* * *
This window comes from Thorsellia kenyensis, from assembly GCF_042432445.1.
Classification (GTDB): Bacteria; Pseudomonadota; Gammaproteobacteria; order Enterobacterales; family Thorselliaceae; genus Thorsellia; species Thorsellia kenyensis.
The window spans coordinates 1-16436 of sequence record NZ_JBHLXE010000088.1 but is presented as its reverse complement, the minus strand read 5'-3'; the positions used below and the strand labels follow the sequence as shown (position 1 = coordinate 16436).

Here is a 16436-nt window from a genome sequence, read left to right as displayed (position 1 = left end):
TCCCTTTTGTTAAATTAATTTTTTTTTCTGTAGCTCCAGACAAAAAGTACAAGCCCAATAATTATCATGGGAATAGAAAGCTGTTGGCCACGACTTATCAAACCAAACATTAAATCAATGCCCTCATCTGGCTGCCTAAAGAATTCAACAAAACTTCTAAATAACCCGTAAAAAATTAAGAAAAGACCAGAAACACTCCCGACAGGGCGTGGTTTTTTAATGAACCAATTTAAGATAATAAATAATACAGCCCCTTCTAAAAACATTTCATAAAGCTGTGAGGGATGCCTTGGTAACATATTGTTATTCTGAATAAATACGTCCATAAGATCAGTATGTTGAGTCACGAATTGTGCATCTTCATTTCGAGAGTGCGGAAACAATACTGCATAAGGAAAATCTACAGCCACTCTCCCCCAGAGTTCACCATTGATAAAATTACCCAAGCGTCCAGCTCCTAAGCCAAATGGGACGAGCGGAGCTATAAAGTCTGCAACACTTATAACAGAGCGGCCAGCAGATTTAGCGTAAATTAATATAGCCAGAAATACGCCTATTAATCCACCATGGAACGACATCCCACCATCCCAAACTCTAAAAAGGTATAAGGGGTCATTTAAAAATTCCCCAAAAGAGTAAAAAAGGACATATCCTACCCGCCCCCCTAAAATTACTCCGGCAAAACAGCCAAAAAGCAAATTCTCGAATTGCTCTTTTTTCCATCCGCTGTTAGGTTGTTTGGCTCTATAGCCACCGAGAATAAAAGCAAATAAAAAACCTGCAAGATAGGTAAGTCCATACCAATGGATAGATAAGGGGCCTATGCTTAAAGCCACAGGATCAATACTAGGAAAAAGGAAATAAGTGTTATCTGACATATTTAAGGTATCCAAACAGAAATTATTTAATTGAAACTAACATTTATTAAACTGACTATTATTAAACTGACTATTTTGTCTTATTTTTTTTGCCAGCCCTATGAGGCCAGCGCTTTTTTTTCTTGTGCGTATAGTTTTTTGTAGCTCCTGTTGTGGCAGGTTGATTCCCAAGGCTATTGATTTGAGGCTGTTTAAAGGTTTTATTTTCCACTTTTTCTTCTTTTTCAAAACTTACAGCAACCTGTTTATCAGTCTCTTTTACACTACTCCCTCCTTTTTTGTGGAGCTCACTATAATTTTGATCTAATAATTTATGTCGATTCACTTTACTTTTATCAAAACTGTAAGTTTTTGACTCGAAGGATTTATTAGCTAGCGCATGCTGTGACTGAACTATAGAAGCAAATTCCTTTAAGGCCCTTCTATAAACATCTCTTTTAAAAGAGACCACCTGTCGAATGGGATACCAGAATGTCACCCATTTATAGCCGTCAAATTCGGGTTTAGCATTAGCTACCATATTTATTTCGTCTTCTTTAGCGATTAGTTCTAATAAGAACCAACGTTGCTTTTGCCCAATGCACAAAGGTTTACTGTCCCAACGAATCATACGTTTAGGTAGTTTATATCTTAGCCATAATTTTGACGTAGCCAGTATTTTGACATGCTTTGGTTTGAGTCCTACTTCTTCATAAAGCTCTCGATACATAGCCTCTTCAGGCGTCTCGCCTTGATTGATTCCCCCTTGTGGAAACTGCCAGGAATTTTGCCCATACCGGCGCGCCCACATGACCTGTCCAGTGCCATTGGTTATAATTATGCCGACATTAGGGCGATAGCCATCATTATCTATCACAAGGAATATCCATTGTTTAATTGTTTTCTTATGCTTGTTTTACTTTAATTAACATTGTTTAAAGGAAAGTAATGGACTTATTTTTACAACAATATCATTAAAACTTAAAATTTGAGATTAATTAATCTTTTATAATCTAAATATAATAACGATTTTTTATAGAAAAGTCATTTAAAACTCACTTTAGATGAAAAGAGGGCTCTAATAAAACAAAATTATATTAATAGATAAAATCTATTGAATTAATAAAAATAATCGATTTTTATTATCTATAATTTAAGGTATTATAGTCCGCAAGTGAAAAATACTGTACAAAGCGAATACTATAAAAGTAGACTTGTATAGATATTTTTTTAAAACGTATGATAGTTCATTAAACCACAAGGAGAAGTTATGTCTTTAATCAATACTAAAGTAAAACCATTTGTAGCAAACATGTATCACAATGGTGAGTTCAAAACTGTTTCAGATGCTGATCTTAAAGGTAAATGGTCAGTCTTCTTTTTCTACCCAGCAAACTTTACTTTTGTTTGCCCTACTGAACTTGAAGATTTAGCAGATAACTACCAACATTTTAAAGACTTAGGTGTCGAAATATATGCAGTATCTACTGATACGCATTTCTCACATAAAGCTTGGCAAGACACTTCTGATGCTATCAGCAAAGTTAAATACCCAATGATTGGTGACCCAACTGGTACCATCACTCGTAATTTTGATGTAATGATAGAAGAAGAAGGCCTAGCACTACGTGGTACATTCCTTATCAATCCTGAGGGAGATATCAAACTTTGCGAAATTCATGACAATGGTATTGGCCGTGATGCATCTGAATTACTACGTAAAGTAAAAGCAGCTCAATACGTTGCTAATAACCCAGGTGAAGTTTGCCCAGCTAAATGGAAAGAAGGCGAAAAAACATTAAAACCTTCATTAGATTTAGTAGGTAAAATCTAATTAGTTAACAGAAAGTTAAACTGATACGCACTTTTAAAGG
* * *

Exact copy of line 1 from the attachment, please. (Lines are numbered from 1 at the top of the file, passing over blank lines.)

This window comes from Thorsellia kenyensis, from assembly GCF_042432445.1.